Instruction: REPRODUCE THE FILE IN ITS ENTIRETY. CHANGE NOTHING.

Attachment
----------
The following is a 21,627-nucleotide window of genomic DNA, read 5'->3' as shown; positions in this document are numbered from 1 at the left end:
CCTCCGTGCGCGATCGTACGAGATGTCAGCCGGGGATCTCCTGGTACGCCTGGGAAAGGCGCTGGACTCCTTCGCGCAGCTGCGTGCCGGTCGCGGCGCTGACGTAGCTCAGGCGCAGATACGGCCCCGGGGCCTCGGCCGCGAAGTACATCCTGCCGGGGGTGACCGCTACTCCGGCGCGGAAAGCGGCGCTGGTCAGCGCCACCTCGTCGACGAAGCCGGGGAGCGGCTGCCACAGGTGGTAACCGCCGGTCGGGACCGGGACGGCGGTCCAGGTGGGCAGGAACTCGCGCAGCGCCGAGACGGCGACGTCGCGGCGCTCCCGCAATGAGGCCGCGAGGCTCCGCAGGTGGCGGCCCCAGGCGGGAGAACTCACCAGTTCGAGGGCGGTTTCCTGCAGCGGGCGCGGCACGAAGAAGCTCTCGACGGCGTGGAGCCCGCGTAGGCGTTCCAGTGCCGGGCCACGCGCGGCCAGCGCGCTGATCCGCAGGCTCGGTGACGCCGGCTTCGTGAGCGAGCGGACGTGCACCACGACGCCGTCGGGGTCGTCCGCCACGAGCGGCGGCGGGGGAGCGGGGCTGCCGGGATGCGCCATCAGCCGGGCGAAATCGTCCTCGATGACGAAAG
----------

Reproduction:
The following is a 21,627-nucleotide window of genomic DNA, read 5'->3' as shown; positions in this document are numbered from 1 at the left end:
CCTCCGTGCGCGATCGTACGAGATGTCAGCCGGGGATCTCCTGGTACGCCTGGGAAAGGCGCTGGACTCCTTCGCGCAGCTGCGTGCCGGTCGCGGCGCTGACGTAGCTCAGGCGCAGATACGGCCCCGGGGCCTCGGCCGCGAAGTACATCCTGCCGGGGGTGACCGCTACTCCGGCGCGGAAAGCGGCGCTGGTCAGCGCCACCTCGTCGACGAAGCCGGGGAGCGGCTGCCACAGGTGGTAACCGCCGGTCGGGACCGGGACGGCGGTCCAGGTGGGCAGGAACTCGCGCAGCGCCGAGACGGCGACGTCGCGGCGCTCCCGCAATGAGGCCGCGAGGCTCCGCAGGTGGCGGCCCCAGGCGGGAGAACTCACCAGTTCGAGGGCGGTTTCCTGCAGCGGGCGCGGCACGAAGAAGCTCTCGACGGCGTGGAGCCCGCGTAGGCGTTCCAGTGCCGGGCCACGCGCGGCCAGCGCGCTGATCCGCAGGCTCGGTGACGCCGGCTTCGTGAGCGAGCGGACGTGCACCACGACGCCGTCGGGGTCGTCCGCCACGAGCGGCGGCGGGGGAGCGGGGCTGCCGGGATGCGCCATCAGCCGGGCGAAATCGTCCTCGATGACGAAAG